Sensitivity and specificity were calculated as the proportion of true positives (>0.01 copies/genome) and true negatives (cutoff value > 0.001 copies/genome), respectively. Screening of HPV 16-positive samples against HPV 18 and HPV 18-positive samples against HPV 16 revealed specificity using this method for detection was 100%.10,11
Sample size was calculated using the published recovery rate from the limiting step of DNA extraction (90% to 95%), which establishes the expected difference of 0.10 or 10%.19 The minimum sample size was then calculated using a significance level of α = 0.05 and P = .80, yielding a result of N = 50.20 Following the acquisition of saliva samples, DNA extraction, and HPV screening, demographic information from the subjects who provided these samples was compared with the overall demographic profile of the sample population and patient pool using chi-square (X2) to determine if any characteristics (race, gender, age) were different than expected, which may reveal selection bias.
Saliva samples were collected from 206 clinic patients, who were nearly equally distributed between males and females, similar to the gender distribution from the overall UNLV pediatric clinic population (Table 2).21 Although most participants in this study and the clinic represented minority populations, the study sample contained slightly more (65.5%) than the overall clinic population (59.2%) and was, therefore, greater than would have been expected in a random selection (P < .01). More specifically, the percentage of Hispanics in the study sample (57.4%) was lower than in the overall clinic population (68.5%). Conversely, the percentage of Black participants in the study sample was higher (29.6%) than the percentage in the overall clinic population (13.1%).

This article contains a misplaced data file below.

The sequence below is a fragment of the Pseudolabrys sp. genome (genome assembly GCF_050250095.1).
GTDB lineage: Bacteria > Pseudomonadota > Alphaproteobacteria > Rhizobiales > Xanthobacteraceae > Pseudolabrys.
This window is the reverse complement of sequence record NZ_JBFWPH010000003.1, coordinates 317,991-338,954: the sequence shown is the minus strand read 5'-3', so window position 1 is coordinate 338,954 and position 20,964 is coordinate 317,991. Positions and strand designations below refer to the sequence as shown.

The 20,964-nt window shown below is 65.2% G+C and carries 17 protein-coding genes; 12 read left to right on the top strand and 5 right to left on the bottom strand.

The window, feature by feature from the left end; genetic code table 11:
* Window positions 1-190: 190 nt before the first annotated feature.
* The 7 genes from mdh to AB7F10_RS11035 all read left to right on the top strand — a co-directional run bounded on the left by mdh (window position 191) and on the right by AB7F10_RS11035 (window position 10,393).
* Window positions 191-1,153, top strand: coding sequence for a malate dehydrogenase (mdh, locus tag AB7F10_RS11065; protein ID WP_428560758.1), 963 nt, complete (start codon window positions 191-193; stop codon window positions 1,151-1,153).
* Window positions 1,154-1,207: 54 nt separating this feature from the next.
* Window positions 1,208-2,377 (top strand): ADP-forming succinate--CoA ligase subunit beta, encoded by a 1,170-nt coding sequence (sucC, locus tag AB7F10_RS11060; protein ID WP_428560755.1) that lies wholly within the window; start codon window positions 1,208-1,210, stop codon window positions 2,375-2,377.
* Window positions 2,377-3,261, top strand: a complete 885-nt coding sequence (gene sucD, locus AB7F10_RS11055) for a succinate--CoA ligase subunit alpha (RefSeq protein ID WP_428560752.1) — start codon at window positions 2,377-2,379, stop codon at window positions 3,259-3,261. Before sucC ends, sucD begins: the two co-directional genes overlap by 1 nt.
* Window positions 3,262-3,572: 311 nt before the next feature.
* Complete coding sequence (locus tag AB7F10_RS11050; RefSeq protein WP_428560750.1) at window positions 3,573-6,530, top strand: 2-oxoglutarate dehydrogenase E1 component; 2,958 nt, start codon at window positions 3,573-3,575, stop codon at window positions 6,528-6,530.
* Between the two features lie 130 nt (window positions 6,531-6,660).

The saliva samples were then processed to isolate DNA and screen for the presence of high-risk HPV strains (Table 3). DNA was successfully recovered from 187 of 206 samples, yielding a recovery rate of 90.8%, which is within (although at the low end) of the range specified by the manufacturer. Nineteen patient samples tested positive, representing 9.2% of the total sample (n = 19/187). More specifically, slightly more than half of positive samples were obtained from male subjects (n = 11/19 or 57.9%) (P < .01). Although no differences were found among the percentages of minority or non-minority subjects testing positive (P = .53), there were significantly more positive samples from the youngest age cohort (3 to 5 years, 31.5%) and fewer from the eldest cohort (12 to 17 years, 26.3%), P < .01.
Gender, age, and race/ethnicity (to some extent) associated with the presence of oral HPV within this patient sample. Age was negatively associated with the presence of oral HPV (R = -0.13) but was not statistically significant. Correlations with both gender and race were similarly non-significant (R = 0.093, 0.049, respectively). Finally, no association was found between body mass index (BMI) or decayed, missing, filled teeth (DMFT) score (R = -0.0213, 0.0073, respectively).